What Does the Rich and Satisfying Life in Christ Look Like?
Alleluia! He is Risen! And Therefore
We are a community that perseveres
In Jesus Name!
The grace, mercy and peace of God our Father and our Lord Jesus Christ shall build here His family, His community, as we serve in love. AMEN!
The Purpose of God Revealed
As we travel these weeks of Easter with those who lived in and witnessed the resurrection of Jesus Christ, we see the will of God revealed to His people, and we see the will of God revealed in His people.
The message is repeated over and over, as a friend says, “we preach the same thing every week, we just use different words.” Or in the case of our reading from the Acts of the Apostles this morning, we see those words describing a picture of God’s people, those He gathered.
The church pictured there is incredible, not because it has the best people, or is the biggest. It is a church that shows the effect of their Resurrection, not just in their words, but in their deeds.
A church with the same purpose as Jesus revealed His purpose to be. A church where the will of the Father is lived out in view of mankind. They become a picture of what Jesus prophesied about in the gospel, when He said,
“My purpose is to give them a rich and satisfying life.”
A life portrayed in Acts 2, a life portrayed here in our lives, if we take time enough to look.
A life lived, because Jesus is Risen! (He is Risen Indeed! Alleluia!) and therefore (We have Risen with Him! Alleluia!
So let’s look at what this abundant, rich and satisfying life looks like, compared to life lived outside of Christ, life lived without the resurrection.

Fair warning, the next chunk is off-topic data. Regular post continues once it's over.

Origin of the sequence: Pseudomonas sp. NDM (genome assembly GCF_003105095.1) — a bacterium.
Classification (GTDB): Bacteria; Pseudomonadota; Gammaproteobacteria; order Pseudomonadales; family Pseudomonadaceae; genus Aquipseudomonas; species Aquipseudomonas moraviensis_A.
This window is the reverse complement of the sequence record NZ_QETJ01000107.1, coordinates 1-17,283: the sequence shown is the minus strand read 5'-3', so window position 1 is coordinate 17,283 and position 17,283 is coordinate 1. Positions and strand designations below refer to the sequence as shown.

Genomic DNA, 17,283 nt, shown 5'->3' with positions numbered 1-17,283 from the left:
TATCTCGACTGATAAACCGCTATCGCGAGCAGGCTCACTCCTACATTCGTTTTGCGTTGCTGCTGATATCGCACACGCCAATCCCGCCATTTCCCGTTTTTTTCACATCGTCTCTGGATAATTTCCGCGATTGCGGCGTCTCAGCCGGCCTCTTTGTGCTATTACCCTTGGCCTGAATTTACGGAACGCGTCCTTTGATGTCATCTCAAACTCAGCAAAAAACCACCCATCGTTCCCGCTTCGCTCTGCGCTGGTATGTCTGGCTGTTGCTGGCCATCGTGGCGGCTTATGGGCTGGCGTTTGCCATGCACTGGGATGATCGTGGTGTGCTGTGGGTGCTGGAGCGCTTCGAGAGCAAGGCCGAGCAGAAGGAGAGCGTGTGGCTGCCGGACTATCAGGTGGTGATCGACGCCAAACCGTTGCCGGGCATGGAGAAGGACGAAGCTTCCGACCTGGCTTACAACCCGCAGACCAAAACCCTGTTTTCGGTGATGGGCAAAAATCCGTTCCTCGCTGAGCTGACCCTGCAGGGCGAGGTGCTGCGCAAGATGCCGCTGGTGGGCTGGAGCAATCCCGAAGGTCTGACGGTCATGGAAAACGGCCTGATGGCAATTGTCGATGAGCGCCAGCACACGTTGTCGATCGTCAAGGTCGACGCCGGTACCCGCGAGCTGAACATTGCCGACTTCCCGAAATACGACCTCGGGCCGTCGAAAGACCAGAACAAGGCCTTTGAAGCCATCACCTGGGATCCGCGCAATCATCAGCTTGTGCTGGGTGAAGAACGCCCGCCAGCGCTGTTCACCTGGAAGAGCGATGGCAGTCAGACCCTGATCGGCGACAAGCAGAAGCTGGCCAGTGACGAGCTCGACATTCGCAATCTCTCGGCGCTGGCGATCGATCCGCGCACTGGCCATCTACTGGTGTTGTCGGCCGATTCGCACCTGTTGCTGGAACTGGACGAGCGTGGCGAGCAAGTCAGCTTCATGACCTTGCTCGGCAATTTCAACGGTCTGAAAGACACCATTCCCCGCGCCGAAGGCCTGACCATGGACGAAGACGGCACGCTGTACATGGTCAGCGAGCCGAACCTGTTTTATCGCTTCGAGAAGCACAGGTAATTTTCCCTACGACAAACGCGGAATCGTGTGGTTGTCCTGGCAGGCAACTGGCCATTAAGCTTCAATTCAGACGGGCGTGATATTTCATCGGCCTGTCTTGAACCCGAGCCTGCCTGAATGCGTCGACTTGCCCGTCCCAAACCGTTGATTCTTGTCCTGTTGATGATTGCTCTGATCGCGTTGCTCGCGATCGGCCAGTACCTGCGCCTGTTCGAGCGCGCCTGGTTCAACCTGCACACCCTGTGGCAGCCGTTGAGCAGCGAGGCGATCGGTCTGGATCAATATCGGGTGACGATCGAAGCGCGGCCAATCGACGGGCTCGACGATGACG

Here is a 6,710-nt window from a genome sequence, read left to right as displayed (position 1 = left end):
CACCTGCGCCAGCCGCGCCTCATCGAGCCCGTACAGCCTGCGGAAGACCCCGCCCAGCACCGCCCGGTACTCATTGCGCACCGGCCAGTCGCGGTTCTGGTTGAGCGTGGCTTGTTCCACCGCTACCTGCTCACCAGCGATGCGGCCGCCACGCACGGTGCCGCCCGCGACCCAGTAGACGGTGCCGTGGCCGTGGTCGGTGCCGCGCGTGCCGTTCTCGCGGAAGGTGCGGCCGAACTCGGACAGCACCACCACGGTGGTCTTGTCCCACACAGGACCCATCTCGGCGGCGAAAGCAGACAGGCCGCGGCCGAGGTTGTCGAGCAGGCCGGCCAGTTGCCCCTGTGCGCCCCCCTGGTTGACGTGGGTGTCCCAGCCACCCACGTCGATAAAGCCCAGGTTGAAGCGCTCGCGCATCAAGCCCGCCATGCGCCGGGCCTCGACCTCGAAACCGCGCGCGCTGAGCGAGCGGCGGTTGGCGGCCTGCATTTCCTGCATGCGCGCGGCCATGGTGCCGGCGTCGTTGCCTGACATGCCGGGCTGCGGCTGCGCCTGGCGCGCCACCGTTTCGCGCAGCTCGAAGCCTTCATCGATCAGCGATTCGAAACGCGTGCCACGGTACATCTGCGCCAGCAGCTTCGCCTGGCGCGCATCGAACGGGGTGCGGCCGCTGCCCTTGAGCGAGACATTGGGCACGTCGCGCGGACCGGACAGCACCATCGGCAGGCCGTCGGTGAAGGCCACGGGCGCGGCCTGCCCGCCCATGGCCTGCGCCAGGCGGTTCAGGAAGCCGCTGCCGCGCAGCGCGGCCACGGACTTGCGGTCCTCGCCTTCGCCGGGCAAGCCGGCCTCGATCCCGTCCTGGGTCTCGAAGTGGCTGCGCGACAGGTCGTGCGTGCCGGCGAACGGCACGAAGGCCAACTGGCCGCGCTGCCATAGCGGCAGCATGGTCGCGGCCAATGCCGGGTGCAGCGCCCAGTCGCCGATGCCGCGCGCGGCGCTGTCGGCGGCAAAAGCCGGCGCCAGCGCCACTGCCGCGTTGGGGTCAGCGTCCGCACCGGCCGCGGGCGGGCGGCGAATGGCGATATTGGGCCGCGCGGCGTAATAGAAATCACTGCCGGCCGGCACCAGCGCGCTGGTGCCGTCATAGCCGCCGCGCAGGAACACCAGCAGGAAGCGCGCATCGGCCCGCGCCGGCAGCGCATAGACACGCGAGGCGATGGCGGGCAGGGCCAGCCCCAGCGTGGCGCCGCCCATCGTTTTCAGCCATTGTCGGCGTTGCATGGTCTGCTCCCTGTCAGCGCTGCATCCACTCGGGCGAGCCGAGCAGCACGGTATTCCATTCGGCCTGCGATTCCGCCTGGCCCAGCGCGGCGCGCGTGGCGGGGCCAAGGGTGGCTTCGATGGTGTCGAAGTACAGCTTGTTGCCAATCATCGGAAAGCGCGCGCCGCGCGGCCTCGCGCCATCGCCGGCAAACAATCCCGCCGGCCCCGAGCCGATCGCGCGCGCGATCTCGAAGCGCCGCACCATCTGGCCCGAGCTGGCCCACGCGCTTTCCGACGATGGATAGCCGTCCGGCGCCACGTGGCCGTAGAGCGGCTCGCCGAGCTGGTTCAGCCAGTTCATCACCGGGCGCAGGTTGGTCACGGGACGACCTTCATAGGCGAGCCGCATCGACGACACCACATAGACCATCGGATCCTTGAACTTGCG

Mere hours before the Crucifixion, we see a tiny picture of the world in one room. There are people there, arguing about who is most important to the group after Christ. Another one thinks his holiness is sufficient that he doesn’t need the Lord Jesus to cleanse him, or minister to him. He will later deny Christ, just like the rest. Another is ready to betray one he loves, a betrayal so severe that it will wreaks havoc not only with the relationship, but it will end his life, ashamed and desperate for the guilt that overwhelms him. By the end of the evening, all relationships will be broken and shattered as promises fail, as they abandon Jesus.
Sin seemed to reign over them, even in the midst of the very first Communion service. Even in the presence of God, as Jesus was there, washing their feet, teaching, breaking the bread, giving them the cup.
It was life, well life that was neither rich, nor satisfying, if we think about it.
It was a life that needed something…
Just like our lives, when they are lived outside of Christ need something. For the broken relationships we see at the last supper, and in the garden are what we encounter in our lives. Sometimes the arguments, the superior attitudes, the betrayals and denials, the shame and the grief are all we see in our lives.
Less than two months later, the same group gathers, the men from the upper room now leading a group of thousands, but a group that is so radically different, than you know something has happened.
For it is true, Praise God, He has Risen! (He has Risen indeed) and therefore…. ( We have Risen with Him! Alleluia!)
How else can you describe a group that acts like these people do, when 50 days before they were acting like jerks?
Look at the change described in verses 44, look at how they loved each other…
44 And all the believers met together in one place and shared everything they had. 45 They sold their property and possessions and shared the money with those in need. 46 They worshiped together at the Temple each day, met in homes for the Lord’s Supper, and shared their meals with great joy and generosity—47 all the while praising God and enjoying the goodwill of all the people.
That seems like a pretty incredible group – worshipping together daily, sharing in the Lord’s Supper, not just in church together, but in each other’s homes. They even helped each other financially, the word there for need was “in debt”. They shared in meals, they shared in each other’s lives, they shared in everything….